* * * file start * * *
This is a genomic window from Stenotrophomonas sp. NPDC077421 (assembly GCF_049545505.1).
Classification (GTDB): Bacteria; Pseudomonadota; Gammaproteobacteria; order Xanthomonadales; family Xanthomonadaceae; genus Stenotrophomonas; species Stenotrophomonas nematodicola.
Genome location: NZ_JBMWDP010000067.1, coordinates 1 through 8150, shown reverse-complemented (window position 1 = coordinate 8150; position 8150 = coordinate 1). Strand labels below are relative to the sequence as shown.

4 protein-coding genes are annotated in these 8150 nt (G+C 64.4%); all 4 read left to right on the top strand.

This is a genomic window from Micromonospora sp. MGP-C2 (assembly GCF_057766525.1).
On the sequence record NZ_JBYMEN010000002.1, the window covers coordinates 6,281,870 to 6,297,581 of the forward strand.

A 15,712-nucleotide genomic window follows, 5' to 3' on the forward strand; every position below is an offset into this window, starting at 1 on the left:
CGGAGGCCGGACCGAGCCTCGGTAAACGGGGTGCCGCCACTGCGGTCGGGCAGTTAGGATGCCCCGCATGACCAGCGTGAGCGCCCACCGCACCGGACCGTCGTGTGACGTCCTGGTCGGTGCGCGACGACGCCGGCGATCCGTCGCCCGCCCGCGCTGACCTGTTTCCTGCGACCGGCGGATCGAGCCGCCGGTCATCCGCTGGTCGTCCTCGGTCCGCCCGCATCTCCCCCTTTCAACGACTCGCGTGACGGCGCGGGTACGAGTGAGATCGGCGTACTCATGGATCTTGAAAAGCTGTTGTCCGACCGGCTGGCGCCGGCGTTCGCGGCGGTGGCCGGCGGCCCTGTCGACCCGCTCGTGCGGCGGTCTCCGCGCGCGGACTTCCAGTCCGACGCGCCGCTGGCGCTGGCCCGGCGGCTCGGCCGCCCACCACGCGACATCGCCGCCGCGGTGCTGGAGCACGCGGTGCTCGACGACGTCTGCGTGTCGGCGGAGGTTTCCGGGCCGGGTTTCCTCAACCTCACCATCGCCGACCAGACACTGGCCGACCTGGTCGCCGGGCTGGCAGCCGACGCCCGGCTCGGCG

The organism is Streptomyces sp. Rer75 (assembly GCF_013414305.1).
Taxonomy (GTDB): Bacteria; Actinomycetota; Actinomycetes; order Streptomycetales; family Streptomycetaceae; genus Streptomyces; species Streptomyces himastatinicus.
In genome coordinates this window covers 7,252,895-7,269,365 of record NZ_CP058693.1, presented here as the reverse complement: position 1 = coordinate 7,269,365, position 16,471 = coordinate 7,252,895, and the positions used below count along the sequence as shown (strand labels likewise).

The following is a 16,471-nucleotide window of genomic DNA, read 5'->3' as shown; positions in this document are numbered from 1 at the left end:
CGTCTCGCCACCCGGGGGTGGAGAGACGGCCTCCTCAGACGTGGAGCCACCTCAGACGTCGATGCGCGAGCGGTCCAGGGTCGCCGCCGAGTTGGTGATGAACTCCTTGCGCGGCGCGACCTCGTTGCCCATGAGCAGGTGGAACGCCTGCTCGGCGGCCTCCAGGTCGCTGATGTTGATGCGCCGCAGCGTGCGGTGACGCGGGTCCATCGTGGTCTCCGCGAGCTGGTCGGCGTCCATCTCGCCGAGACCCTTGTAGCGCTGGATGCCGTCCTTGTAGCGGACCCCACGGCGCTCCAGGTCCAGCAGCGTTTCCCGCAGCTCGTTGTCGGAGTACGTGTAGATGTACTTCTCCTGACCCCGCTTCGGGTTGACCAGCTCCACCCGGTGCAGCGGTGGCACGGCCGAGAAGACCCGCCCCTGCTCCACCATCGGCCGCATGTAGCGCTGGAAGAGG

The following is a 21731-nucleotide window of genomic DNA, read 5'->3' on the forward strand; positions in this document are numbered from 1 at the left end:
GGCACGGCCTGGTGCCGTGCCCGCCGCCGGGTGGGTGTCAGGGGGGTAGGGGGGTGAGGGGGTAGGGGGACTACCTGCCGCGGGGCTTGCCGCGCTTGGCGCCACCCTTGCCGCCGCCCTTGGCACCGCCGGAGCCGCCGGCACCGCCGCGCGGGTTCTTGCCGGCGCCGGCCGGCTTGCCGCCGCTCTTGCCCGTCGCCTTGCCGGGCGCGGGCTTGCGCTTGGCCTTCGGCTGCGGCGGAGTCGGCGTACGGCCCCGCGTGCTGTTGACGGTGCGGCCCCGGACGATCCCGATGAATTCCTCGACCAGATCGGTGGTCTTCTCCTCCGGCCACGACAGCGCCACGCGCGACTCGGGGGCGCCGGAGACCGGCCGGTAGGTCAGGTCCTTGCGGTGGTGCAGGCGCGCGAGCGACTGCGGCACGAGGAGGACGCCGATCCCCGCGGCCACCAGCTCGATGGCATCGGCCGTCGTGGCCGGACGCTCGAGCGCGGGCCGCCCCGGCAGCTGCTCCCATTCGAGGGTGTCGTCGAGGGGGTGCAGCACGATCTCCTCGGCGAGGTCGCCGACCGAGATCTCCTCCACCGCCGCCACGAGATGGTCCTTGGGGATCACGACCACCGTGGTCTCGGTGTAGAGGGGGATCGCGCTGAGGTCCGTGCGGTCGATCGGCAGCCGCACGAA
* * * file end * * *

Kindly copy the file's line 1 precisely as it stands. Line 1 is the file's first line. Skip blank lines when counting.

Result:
This is a genomic window from Stenotrophomonas sp. NPDC077421 (assembly GCF_049545505.1).